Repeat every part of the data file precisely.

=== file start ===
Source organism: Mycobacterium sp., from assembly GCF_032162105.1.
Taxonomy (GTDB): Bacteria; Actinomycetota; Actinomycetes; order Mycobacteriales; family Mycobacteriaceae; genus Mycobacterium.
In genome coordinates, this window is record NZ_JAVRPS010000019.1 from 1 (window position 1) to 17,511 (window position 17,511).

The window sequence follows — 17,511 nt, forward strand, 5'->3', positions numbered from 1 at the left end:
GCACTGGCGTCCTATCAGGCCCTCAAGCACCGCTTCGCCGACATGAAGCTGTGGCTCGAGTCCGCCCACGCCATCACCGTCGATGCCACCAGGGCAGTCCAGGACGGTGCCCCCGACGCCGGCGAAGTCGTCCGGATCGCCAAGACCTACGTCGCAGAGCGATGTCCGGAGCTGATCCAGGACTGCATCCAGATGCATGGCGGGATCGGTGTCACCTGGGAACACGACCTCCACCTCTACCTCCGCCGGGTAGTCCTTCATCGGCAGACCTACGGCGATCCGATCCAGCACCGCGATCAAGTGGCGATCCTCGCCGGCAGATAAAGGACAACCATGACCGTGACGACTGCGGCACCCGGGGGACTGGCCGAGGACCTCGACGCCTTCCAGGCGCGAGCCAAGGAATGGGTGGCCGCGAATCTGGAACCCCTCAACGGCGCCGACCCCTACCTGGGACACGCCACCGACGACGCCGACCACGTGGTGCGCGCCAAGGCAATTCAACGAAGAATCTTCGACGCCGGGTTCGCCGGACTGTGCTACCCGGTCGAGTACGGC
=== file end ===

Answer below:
Source organism: Mycobacterium sp., from assembly GCF_032162105.1.
Taxonomy (GTDB): Bacteria; Actinomycetota; Actinomycetes; order Mycobacteriales; family Mycobacteriaceae; genus Mycobacterium.
In genome coordinates, this window is record NZ_JAVRPS010000019.1 from 1 (window position 1) to 17,511 (window position 17,511).

The window sequence follows — 17,511 nt, forward strand, 5'->3', positions numbered from 1 at the left end:
GCACTGGCGTCCTATCAGGCCCTCAAGCACCGCTTCGCCGACATGAAGCTGTGGCTCGAGTCCGCCCACGCCATCACCGTCGATGCCACCAGGGCAGTCCAGGACGGTGCCCCCGACGCCGGCGAAGTCGTCCGGATCGCCAAGACCTACGTCGCAGAGCGATGTCCGGAGCTGATCCAGGACTGCATCCAGATGCATGGCGGGATCGGTGTCACCTGGGAACACGACCTCCACCTCTACCTCCGCCGGGTAGTCCTTCATCGGCAGACCTACGGCGATCCGATCCAGCACCGCGATCAAGTGGCGATCCTCGCCGGCAGATAAAGGACAACCATGACCGTGACGACTGCGGCACCCGGGGGACTGGCCGAGGACCTCGACGCCTTCCAGGCGCGAGCCAAGGAATGGGTGGCCGCGAATCTGGAACCCCTCAACGGCGCCGACCCCTACCTGGGACACGCCACCGACGACGCCGACCACGTGGTGCGCGCCAAGGCAATTCAACGAAGAATCTTCGACGCCGGGTTCGCCGGACTGTGCTACCCGGTCGAGTACGGC